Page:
nhl- Agents and the NHL
The article, which was written just before the BOG meeting on Wednesday, is about how agents use their influence to help shape new labor agreements for different leagues, but I am only going to give you some information regarding the agents involved with the NHLPA.
- In the current NHL lockout, communication between agents and management has raised some eyebrows. In an example of agents working to help their union, sources said a group of hockey player agents, representing eight major sports agencies, are in discussions to form an alternative league to compete with any NHL plan to use replacement players.“We are not going to sit around and have no alternative for our players to play,” said one person familiar with the agents’ effort.
There has been some recent optimism that a deal could be struck to end the NHL lockout. But if there is no deal, the agent-organized league could go head-to-head against a league effort to use replacement players.
The agencies involved, including IMG, Octagon and Newport Sports, are acting at the behest of the NHLPA. The agent-planned league will go forward if the NHL declares an impasse, implements a new economic system and tries to lure NHL players back under the new rules.
- In the last few months, agents may have taken the initiative in labor talks in the NHL lockout, as well. Last month, NHLPA Executive Director Bob Goodenow told agents at a meeting in Toronto that certain agents had damaged the collective-bargaining process by striking up talks with NHL owners. Prominent agents were said to be involved in a plan to save the season right after it was canceled by NHL Commissioner Gary Bettman. Goodenow did not name the agents who he said injected themselves into the negotiations, but said they did not show up at that March 2 meeting.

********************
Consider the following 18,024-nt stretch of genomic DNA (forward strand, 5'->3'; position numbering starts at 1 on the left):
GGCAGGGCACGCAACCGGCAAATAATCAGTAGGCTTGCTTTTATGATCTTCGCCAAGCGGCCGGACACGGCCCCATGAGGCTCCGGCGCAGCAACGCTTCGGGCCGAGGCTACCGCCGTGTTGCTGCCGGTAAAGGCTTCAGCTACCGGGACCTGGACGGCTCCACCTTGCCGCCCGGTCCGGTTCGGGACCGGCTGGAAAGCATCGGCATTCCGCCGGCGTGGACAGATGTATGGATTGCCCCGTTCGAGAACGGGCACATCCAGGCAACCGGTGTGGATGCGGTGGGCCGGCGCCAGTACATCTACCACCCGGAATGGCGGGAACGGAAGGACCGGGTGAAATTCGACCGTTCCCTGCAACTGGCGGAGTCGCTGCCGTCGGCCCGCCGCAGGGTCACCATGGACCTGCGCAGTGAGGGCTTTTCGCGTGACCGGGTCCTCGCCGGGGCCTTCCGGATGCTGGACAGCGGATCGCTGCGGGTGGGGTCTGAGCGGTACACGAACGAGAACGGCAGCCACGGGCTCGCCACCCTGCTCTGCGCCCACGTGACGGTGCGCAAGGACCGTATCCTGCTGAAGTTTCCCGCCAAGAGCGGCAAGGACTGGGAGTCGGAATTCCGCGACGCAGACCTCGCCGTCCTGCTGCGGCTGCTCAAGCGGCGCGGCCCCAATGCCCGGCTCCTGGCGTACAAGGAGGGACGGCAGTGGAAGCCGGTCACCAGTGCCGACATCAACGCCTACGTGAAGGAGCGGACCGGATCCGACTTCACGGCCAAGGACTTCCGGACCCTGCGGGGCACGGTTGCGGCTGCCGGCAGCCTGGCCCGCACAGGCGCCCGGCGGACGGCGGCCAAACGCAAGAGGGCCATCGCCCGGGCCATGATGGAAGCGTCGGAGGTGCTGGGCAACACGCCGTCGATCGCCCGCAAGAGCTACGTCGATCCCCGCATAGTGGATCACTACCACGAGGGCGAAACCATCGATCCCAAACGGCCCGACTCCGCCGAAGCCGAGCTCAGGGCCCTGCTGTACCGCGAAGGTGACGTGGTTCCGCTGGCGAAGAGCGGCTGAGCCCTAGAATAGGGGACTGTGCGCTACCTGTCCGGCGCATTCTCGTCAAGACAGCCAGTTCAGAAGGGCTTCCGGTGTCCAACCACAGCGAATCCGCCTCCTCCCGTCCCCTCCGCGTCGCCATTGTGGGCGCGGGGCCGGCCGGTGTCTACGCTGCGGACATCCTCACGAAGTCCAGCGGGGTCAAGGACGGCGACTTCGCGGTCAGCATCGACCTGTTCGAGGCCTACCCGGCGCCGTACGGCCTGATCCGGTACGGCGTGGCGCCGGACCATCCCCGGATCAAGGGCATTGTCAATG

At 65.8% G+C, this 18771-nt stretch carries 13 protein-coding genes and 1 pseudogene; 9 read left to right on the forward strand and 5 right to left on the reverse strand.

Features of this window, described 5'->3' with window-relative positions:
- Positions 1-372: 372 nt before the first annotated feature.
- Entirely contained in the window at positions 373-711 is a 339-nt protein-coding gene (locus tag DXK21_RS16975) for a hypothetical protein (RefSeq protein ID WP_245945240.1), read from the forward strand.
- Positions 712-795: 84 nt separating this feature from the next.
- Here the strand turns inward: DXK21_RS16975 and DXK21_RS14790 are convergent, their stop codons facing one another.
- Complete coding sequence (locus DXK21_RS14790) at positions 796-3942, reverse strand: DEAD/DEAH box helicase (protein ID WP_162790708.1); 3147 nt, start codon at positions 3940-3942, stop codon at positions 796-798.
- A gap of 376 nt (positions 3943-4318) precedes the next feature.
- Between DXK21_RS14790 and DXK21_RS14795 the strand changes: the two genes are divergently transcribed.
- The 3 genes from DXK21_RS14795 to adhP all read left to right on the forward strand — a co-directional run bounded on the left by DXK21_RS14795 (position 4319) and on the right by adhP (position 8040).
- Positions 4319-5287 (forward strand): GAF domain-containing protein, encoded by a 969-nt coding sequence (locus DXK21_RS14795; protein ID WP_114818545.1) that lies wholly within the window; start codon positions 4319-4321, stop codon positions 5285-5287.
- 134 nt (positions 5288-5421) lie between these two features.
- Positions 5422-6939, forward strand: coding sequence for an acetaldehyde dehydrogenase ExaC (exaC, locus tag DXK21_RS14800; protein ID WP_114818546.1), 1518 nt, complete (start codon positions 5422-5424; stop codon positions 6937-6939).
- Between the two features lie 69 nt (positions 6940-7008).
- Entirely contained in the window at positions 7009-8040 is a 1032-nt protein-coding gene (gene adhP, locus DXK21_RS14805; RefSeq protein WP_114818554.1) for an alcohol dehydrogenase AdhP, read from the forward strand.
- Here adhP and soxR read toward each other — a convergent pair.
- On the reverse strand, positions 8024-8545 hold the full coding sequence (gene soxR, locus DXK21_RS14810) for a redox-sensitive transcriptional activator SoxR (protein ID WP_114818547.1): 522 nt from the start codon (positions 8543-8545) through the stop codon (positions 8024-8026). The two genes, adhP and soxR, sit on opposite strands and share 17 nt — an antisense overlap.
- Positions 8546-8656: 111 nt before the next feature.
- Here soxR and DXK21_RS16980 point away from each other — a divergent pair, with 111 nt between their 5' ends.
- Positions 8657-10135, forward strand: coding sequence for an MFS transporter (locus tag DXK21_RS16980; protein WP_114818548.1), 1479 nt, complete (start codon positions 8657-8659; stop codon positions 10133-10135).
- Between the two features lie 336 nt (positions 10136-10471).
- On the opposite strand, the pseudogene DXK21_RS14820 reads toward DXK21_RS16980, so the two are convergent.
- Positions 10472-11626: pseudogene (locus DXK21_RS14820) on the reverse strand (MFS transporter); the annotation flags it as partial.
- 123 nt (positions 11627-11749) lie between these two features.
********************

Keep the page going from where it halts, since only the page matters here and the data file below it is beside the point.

Jeffrey Kessler, an attorney who has represented a number of sports unions and currently represents the NBPA and the NFL Players Association, said, “If the NHL agents are acting on their own, in my view they are acting in a way that is inconsistent with their roles as agents.”
- Starting in March 2004, NHL chief legal officer Bill Daly sent 20 to 30 major NHL player agents copies of a financial report prepared for the league by former Securities and Exchange Commission Chairman Arthur Levitt. The report claimed that player costs were not in line with sound business practices. Some agents, who said Daly included a personal note with the report, saw it as an effort to go around the union.
Then in November, numerous hockey agents received, from an anonymous sender, an internal NHL memo that criticized the union’s message to players. NHLPA senior director Ted Saskin accused the NHL of sending the letter, which was delivered in a plain manila envelope with no return address, but an NHL spokeswoman denied that the league sent it.
Just a few weeks ago, some agents received a copy of a letter from Daly to the NHLPA stating that the union’s threat to decertify agents who represent replacement players violated the National Labor Relations Act and the NHL’s expired CBA.
J.P. Barry, an agent who is co-director of IMG Hockey and a former NHLPA lawyer, said that the NHL’s communication with agents appears to be part of the “massive public relations campaign that the league has conducted throughout these negotiations” and “another effort to manipulate all the related constituencies.” Communication between agents and management during the lockout is counterproductive, Barry said.